Legends of the Maori
The Story of Te Aohuruhuru
The Story of Te Aohuruhuru
NOW, Pamaramarama was the name of the village of Te Aohuruhuru’s husband. The husband was an old man. His wife was a plebian. He had forcibly taken her away from the man whom she had dearly loved. The reason why he took this woman was that she was good, beautiful and industrious. She cooked; she wove garments for this old man. Indeed her service was that of a servant to this old man, but at the same time perhaps her love remained constant to the man whom she had dearly loved. She remained a very long time with the old man.
After a time this old man degraded her, and in this fashion. They had been asleep one night when the old man got up and gazed at his young wife deep in unconscious slumber. Her garments had slipped down because of the restless tossing of the arms and feet, due to the heat. Then he lit a fire. The fire blazed. He looked and saw that she was nude. Then that old man gloated (pondered) over his exceedingly good fortune. The wavy hair gleamed in the glow of the fire; her body pink, her skin shining; her face like a perfect summer’s day—calm, exquisite. The breast of the young woman when she breathed was like the gentle rise and fall of the blushing sea at sunset.
For long the old man devoured the loveliness of his girl wife. Then he awakened his old men companions in the house so that they might enjoy the beauty of his wife. While they were gazing at her she awakened, but by that time she was being gazed upon by the numerous old men of that house.
The woman arose, overwhelmed with shame. The beautiful morn became overshadowed by clouds; the bosom became agitated like unto the earth quaking. She was overcome with shame. Her hands seized the clothes to cover herself; then she went hurriedly to the corner of the house, wept, wept till the dawning of the day.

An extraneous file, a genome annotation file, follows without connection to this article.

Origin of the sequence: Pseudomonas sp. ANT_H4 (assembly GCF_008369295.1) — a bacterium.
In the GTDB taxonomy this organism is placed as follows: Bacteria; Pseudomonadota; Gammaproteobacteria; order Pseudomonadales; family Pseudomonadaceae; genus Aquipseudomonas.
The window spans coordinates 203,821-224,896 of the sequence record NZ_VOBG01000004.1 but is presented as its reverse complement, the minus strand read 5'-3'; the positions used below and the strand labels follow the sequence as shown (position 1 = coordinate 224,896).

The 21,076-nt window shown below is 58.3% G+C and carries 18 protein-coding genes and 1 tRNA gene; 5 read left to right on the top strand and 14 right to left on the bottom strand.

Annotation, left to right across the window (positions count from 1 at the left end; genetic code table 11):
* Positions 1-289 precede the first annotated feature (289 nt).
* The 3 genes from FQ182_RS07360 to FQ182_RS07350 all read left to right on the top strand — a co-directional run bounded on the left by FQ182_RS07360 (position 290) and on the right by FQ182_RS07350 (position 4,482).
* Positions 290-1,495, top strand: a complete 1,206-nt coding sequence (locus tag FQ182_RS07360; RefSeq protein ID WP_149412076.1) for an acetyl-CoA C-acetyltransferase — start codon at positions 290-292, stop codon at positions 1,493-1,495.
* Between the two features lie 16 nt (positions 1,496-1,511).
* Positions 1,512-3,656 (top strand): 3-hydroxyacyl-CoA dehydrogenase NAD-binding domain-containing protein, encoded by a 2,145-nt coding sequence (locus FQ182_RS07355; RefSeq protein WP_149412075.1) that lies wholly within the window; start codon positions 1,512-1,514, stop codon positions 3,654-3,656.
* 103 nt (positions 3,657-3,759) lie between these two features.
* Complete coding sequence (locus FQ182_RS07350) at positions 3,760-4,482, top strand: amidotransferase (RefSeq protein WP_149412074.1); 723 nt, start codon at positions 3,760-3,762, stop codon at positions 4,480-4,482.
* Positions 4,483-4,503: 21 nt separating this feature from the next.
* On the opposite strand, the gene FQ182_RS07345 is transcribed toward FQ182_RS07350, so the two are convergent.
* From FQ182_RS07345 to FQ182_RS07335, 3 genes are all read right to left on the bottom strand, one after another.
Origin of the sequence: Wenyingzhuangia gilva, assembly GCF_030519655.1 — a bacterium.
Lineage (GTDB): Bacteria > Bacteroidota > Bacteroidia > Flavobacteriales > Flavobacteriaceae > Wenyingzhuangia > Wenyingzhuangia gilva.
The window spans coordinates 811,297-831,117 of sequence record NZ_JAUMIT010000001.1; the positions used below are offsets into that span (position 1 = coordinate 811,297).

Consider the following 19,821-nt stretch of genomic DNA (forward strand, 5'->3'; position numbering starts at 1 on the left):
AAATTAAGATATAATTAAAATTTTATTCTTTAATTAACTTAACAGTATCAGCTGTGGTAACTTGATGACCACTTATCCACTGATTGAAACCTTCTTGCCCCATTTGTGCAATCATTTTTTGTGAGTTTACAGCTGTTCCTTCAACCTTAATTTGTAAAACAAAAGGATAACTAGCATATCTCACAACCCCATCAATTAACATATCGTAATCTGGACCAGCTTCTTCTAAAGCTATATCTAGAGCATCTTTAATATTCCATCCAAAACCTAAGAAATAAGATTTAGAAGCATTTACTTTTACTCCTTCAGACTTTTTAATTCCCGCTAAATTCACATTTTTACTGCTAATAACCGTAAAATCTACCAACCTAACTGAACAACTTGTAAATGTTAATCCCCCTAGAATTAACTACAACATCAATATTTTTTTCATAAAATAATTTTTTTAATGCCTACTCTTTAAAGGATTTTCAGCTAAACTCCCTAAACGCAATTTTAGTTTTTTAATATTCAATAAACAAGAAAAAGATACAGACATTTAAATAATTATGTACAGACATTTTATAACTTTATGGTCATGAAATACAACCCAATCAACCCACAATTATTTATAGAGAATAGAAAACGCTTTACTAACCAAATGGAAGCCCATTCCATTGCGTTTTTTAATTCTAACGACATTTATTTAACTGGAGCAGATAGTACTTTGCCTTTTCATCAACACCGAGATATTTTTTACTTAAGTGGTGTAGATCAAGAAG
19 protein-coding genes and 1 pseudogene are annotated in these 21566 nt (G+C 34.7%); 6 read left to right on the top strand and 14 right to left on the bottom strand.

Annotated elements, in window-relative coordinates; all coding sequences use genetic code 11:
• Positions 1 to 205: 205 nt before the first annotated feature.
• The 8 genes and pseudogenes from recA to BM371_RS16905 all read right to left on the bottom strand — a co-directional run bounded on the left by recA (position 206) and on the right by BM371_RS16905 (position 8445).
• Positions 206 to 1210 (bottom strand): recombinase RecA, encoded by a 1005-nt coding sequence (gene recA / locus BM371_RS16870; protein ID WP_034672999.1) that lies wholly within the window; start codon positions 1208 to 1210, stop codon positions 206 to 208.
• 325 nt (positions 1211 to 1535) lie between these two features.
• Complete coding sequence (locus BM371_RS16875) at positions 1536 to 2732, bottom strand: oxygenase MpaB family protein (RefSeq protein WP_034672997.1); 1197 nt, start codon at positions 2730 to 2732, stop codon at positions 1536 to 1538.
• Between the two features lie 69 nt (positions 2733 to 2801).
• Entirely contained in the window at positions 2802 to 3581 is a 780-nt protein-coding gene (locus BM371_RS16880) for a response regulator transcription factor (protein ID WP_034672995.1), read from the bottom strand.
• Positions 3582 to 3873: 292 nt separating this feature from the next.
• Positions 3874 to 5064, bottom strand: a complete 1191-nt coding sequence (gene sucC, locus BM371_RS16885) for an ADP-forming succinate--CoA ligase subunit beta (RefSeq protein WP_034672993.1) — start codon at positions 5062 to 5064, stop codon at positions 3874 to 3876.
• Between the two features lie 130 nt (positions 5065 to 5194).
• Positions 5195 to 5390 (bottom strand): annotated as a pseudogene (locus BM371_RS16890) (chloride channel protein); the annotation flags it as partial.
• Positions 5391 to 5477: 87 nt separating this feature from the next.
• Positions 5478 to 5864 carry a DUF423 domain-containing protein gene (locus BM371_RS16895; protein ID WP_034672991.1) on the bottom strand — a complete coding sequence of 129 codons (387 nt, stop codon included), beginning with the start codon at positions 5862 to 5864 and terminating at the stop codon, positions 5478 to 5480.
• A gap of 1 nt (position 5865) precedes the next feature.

As soon as it was daybreak, the old man and his companions embarked in a canoe and paddled far out to sea to catch fish. While the old man and his companions were away fishing the woman began to think of the enormity of her husband’s offence in regard to herself. Thoughts of suicide entered her mind.page 110
Now, there stands a lofty rock on the coast line and its name is “Te Aohuruhuru’s Leap.” The young woman began to adorn herself. She combed her hair and beautified herself with her kaitaka cloaks, and placed feathers in her hair—the feathers of the huia, kotuku and the albatross— and so completed her toilet. Then the young woman arose and climbed to the top of the high rock and seated herself. Her thoughts turned to composing a lament.
By the time the words of the song were completed the husband and his companions were paddling homeward. Their canoe approached the rock on which she sat. Then they heard the young woman singing her dirge. As they came near they heard the words wafted along with the rippling of the tide, like some resounding echo by the cliffs. Apprehensions assailed the old man. He heard the words of the song. The singer lamented that as she slept unsuspecting with limbs outstretched the fire was made to give more light and so she was laughed at.
When Te Aohuruhuru had finished singing she leaped from the cliff. The men saw the whiteness of her raiment as she leaped. They landed at the base of the rock; and they saw her lying mangled there. As some carved canoe is shattered on the shore, so was it with that young woman. Such was the utter waste of her beauty.
To this day we remember that rock as Te Aohuruhuru’s Leap; and we remember the words of the young woman’s dirge; and when visitors come here we lead them to that rock to see it.
The original of this legend (here translated for the first time) was published in “Nga Mahi a Nga Tupuna,” new edition, embodying MS. stories in Maori by Sir George Grey, deposited in the Cape Town Library and recently obtained, through the efforts of Bishop H. W. Williams, for the Grey Collection, in the Auckland Municipal Library.